Day 5 of the marathon enquiry was largely devoted to cross examination of the developers’ main witness, David Seaton. He was grilled, and probed, and quizzed over endless fine details of county and district plans, housing allocation policies and numbers, and much more. This was often dry and gave us hope as some of the developers’ case lost its shine.
Villagers had a chance to ask questions, and Don Mildenhall made the case for how little connection the site has with Exmouth, and how the green wedge would become a green sliver. Mark Robertson took up complaints about poor consultation by the developer, but was eventually stopped by the inspector, as he cannot take these into account in making his decision. Helen Dimond added two questions about the so called ‘defensible’ new boundary and Cllr Eastley rounded off with a ‘what’s in it for Lympstone?’ question. (The answer to this last one appears to be not a lot at all – see below.)
There was then discussion about ‘planning obligations’ which are things the developer agrees to commit to do or to pay for if the appeal is allowed. This is known as a ‘section 106 agreement’ and is an agreement between the developer and EDDC – they have already ‘done the deal’! This includes affordable housing (and how it would be administered – priority to Lympstone & Exmouth residents), money for schools, sports facilities (Phear Park improvements suggested; nothing for Lympstone at all) and other things like £61,000 to the RSPB to help the cirl buntings (even though the bulldozers would frighten them away).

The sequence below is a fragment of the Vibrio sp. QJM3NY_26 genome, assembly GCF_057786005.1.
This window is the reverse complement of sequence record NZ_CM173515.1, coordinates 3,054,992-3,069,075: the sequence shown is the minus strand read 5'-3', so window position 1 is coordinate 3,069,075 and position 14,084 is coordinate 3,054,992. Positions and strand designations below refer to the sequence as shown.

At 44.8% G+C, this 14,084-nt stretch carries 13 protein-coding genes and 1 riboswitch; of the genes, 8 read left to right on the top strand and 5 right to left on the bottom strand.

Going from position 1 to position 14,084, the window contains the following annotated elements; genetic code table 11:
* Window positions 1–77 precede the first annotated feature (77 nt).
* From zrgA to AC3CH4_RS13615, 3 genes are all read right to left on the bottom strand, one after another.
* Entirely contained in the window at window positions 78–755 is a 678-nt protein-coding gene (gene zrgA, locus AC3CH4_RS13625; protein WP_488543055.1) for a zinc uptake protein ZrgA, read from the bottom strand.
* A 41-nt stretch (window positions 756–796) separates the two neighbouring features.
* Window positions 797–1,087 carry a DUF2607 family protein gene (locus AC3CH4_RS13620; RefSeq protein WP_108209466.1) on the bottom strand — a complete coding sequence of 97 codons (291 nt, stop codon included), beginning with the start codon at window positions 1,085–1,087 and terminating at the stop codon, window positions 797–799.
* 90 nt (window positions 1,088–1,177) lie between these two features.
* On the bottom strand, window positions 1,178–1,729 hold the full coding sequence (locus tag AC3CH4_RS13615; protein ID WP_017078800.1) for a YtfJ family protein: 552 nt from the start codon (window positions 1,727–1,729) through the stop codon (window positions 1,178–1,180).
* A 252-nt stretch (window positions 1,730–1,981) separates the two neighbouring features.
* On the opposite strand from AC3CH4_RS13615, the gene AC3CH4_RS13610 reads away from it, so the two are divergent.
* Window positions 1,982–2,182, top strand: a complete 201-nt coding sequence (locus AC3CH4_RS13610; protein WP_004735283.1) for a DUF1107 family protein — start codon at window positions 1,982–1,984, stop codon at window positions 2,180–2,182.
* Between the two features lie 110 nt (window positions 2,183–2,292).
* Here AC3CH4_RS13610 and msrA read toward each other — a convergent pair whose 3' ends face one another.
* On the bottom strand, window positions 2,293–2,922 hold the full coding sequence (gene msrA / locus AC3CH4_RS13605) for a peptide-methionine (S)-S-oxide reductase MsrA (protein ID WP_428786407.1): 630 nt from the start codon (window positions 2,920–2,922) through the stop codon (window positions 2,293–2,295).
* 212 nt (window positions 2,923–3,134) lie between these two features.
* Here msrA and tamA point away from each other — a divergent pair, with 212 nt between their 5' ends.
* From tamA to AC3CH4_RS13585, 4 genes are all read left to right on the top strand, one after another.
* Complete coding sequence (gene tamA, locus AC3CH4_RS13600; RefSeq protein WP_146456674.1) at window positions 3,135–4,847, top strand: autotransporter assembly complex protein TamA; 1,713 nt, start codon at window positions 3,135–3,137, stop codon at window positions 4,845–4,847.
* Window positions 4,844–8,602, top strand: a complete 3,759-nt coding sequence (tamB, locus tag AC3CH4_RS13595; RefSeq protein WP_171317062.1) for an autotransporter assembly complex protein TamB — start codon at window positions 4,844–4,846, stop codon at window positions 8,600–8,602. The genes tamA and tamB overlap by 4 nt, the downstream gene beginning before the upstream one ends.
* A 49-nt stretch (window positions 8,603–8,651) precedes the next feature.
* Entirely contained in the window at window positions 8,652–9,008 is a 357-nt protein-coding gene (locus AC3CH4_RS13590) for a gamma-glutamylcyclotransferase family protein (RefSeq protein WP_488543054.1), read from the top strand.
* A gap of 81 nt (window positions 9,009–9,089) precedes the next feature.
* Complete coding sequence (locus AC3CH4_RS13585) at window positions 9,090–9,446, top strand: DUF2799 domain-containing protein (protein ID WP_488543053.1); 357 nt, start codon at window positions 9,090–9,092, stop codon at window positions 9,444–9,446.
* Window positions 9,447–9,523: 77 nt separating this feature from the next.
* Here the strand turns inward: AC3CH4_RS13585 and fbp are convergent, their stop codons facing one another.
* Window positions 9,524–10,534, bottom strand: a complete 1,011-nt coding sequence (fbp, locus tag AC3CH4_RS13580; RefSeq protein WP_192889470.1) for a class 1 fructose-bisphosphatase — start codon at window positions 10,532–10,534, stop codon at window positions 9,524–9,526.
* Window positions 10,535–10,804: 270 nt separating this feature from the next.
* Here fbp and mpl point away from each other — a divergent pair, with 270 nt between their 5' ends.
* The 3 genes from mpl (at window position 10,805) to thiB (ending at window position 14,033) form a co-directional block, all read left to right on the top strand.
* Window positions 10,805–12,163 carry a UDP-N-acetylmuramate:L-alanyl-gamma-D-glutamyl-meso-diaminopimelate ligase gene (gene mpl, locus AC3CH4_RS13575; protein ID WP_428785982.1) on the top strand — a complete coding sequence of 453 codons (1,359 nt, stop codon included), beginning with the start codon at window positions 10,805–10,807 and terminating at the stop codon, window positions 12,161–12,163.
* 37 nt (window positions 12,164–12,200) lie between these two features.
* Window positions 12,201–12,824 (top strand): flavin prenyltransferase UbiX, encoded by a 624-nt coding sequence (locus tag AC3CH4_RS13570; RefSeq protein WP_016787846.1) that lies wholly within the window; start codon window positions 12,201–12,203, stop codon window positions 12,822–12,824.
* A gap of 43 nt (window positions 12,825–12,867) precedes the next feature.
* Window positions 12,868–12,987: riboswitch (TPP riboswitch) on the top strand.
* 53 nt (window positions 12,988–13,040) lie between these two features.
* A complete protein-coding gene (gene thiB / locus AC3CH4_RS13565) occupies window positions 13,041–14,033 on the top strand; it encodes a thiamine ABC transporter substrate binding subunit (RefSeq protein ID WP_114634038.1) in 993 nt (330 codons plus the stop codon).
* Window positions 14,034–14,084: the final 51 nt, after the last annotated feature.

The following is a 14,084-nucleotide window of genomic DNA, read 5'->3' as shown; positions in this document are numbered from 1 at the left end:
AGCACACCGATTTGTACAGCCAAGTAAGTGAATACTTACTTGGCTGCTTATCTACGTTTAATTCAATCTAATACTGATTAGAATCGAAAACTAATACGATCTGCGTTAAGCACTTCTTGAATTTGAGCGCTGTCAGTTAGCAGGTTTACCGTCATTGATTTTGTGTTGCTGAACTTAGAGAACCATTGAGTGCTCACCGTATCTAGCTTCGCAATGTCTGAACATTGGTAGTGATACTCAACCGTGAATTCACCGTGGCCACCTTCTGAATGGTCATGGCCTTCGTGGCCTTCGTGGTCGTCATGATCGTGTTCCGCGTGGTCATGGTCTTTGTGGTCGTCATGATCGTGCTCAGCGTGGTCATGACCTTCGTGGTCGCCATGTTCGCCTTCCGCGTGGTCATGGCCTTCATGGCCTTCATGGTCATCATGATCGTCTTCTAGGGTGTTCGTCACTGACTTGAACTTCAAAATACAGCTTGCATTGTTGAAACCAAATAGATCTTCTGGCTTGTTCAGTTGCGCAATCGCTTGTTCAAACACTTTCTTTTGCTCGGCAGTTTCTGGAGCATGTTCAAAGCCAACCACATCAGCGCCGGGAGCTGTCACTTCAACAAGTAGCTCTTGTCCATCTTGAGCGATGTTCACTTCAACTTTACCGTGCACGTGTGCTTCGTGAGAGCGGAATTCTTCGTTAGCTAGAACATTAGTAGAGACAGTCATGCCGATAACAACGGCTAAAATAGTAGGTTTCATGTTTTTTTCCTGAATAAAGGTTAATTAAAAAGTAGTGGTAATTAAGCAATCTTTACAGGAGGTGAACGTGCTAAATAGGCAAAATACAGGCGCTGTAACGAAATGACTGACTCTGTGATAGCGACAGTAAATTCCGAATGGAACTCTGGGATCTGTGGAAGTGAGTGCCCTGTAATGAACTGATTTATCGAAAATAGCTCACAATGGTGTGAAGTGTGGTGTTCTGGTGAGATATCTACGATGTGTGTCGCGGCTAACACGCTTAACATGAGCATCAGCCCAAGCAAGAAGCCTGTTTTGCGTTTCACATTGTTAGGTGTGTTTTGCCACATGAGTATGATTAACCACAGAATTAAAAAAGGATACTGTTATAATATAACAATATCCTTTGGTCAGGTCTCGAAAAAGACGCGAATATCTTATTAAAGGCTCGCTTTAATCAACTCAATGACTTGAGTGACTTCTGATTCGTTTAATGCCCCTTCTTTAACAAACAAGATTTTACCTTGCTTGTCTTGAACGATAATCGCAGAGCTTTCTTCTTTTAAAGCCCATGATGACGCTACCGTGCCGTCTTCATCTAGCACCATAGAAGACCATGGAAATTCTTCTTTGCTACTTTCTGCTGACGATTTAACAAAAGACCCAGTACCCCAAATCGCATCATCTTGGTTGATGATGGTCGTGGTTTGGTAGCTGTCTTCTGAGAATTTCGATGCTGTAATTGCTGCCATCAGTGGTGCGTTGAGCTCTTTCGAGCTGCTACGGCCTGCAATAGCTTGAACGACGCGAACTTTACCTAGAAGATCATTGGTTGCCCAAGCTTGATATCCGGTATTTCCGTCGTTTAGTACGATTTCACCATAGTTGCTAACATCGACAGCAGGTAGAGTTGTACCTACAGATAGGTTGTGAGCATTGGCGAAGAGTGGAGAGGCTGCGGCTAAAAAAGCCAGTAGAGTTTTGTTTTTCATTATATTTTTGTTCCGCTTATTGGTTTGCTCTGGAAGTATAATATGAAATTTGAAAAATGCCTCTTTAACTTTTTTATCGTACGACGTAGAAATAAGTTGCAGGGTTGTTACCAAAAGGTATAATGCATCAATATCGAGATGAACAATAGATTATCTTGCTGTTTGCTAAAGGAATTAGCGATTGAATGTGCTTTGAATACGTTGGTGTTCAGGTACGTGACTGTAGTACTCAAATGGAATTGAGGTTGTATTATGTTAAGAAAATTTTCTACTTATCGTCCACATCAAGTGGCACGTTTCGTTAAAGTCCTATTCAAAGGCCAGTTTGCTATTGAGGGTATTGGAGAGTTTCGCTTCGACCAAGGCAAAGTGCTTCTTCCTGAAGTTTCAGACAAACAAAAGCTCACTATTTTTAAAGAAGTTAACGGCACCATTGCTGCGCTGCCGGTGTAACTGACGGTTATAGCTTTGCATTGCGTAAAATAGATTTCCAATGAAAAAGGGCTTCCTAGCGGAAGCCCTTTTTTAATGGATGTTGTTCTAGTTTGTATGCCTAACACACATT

Tomorrow it ends – finishing the 106 details and hearing closing submissions. Then the inspector will make his own further site visit, particularly to visit a dozen or more viewpoints he has been asked to look at and from by ourselves and the EDDC landscape officer.
After that, it will all go quiet for at least 6-8 weeks whilst the inspector weighs what he has heard and read, prepares his report and decides whether to dismiss or allow the appeal. Both we and EDDC officers see this decision as critical to the future of housing planning, not just for us, but across East Devon.